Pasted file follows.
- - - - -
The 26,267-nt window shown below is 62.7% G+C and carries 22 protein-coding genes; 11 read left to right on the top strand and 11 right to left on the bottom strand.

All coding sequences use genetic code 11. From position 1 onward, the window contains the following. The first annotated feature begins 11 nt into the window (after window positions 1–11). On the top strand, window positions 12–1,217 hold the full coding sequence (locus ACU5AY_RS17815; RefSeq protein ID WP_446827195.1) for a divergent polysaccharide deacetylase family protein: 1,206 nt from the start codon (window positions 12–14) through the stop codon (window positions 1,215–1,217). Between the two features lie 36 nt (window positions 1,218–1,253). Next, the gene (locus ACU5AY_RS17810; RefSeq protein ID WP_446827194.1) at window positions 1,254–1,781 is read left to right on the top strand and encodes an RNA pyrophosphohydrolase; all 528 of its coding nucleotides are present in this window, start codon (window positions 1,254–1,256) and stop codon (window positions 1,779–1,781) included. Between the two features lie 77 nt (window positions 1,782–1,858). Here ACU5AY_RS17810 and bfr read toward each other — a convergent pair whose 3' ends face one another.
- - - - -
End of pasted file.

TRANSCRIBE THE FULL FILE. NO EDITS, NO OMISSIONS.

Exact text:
The 26,267-nt window shown below is 62.7% G+C and carries 22 protein-coding genes; 11 read left to right on the top strand and 11 right to left on the bottom strand.

All coding sequences use genetic code 11. From position 1 onward, the window contains the following. The first annotated feature begins 11 nt into the window (after window positions 1–11). On the top strand, window positions 12–1,217 hold the full coding sequence (locus ACU5AY_RS17815; RefSeq protein ID WP_446827195.1) for a divergent polysaccharide deacetylase family protein: 1,206 nt from the start codon (window positions 12–14) through the stop codon (window positions 1,215–1,217). Between the two features lie 36 nt (window positions 1,218–1,253). Next, the gene (locus ACU5AY_RS17810; RefSeq protein ID WP_446827194.1) at window positions 1,254–1,781 is read left to right on the top strand and encodes an RNA pyrophosphohydrolase; all 528 of its coding nucleotides are present in this window, start codon (window positions 1,254–1,256) and stop codon (window positions 1,779–1,781) included. Between the two features lie 77 nt (window positions 1,782–1,858). Here ACU5AY_RS17810 and bfr read toward each other — a convergent pair whose 3' ends face one another.